Hot angry tears. The kind that you told yourself you didn’t have time for only 5 minutes ago.
The kind of tears that solve nothing but to remind you that you are having a hard day.
Useless, hot, angry and despairing tears.
You know it’s going to be funny one day.
You know that it’s going to be funny the minute you tell someone else what happened.
But right now, you are so emotionally and physically spent there is only room for useless, hot, angry and despairing tears.
Your husband walks in the door and is immediately concerned.
Coming home and seeing one’s wife crying is possibly not the norm in your house.
He asks you what is wrong and you know as the words come out of your mouth that he is going to laugh.
At you, at your reasons and at the situation.
If you were him you would laugh too.
But right now you feel like your soul is being smashed into pieces by the minituae of your life with three small children.
It’s the two year old twin boys that get you the most. The indescribably constance of their activity.
They couldn’t stop if they even knew how.
So much learning and evolving and growing up to do. Together.
It must be difficult for them – competing for attention, space and the right to learn something new.
With each other. With their sister.
You understand their position. They are 2, after all.
They want to have fun.
But does fun have to include climbing on top of your only space in the house out of reach? The space where you keep the remote control, the printer and the glass
you are too lazy to haven’t had a chance to take to the kitchen yet?
One opened the drawers to the computer table, climbed from them onto the chair, onto the desk, onto the breakfast bar height bench, onto the printer. Pushed and smashed nearly everything to the ground, except the printer.
The other got as far as sitting on the edge on the desk, and the look of triumph on his face was priceless.
Meanwhile their sister found her way onto the chair, turned on the speakers, and smashed at the keyboard to hear the computer blip and groan in protest.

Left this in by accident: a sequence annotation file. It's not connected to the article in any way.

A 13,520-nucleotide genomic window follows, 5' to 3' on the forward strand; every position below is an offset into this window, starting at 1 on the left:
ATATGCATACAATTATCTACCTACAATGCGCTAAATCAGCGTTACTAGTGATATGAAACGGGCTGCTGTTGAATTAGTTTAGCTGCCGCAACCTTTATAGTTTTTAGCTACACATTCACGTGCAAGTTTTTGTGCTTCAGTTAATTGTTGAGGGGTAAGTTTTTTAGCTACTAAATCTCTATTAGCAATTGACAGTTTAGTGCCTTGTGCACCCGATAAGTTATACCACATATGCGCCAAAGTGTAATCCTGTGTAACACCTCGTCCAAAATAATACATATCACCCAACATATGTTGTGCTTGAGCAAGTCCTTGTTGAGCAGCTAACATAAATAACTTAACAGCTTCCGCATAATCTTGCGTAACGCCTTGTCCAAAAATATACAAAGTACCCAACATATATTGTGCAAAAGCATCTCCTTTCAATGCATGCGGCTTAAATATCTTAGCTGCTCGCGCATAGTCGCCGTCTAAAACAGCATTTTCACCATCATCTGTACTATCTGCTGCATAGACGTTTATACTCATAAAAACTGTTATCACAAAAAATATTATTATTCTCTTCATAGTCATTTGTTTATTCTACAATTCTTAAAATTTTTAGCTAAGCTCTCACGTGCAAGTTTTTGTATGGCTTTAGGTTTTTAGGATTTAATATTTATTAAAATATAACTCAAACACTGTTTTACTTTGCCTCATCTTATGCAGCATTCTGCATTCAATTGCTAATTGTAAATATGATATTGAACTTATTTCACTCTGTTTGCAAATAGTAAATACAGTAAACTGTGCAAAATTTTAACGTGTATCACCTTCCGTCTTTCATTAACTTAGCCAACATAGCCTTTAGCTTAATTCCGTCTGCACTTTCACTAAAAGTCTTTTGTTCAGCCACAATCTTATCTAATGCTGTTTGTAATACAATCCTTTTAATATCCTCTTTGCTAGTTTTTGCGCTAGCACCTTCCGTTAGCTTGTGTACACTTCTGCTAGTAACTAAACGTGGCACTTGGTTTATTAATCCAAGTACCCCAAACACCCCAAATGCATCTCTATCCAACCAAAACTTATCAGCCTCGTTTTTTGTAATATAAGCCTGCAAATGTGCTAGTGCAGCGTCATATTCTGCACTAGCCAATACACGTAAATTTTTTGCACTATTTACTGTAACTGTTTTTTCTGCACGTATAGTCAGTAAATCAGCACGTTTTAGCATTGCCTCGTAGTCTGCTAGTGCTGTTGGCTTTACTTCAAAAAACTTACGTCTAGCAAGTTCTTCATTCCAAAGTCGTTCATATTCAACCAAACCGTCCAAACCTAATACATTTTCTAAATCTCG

All in the space of time it took you to go to the kitchen, cut up an apple and make three peanut butter sandwiches and cut off the crusts.
Because you were trying to be a nice mum.
And you didn’t cry. You cleaned up, made sure no one had cut feet from the smashed glass. Changed nappies, put the twins to bed and set the girl up with the play-dough you made her yesterday and all the accessories.
You realise this is actually a milestone – the discovery that their limbs obey their will and that no frontier is out of reach.
But you are so defeated you can’t do anything more than dread tomorrow. Because what on earth else could possibly go wrong today?
And then only three hours later your question is answered.
Once again you dare to leave the room for longer than the two minutes you allow yourself for toilet breaks.
You hear crying and screaming, followed by: “Having a BATH!”
Your head tells you: “surely not”. Your heart hopes: “Please no”. But your mother’s intuition knows.
You enter the room to find one twin crying and kicking around on the ground.
Your daughter is sitting on her knees, ever so carefully tipping the last and final drink bottle into the empty toy box.
In which the other twin is sitting, splashing and enjoying himself immensely.
In as much juice as three drink bottles hold.
You don’t bath him. You wipe him down with baby wipes and hope that serves him a lesson.
How dare he have fun and leave you with the clean up?
Who does he think you are? His mother?
And then you remember that you are his mother and this is your job. Your life.
That you wished for it, prayed for it.
Prayed you wouldn’t have your children taken from you.
Hoped desperately this would be your fate when all the signs screamed at you that chances were, you would lose one of them.
And you know you are grateful. That every day is a blessing. You cherish these children with all of your being.
But you cry your hot, angry, useless and despairing tears.
Because today is hard. It is tiring. And it’s only one day of the many you will spend parenting and doing your best to keep them safe.
And because no matter how unintentionally, today your children were hard.
Tomorrow, you will get up and do it again. They will most probably do it again.
They will win this battle. They will win many more.
But you will win the war. They will grow. They will live their lives as independent, decent human beings.
And you will survive.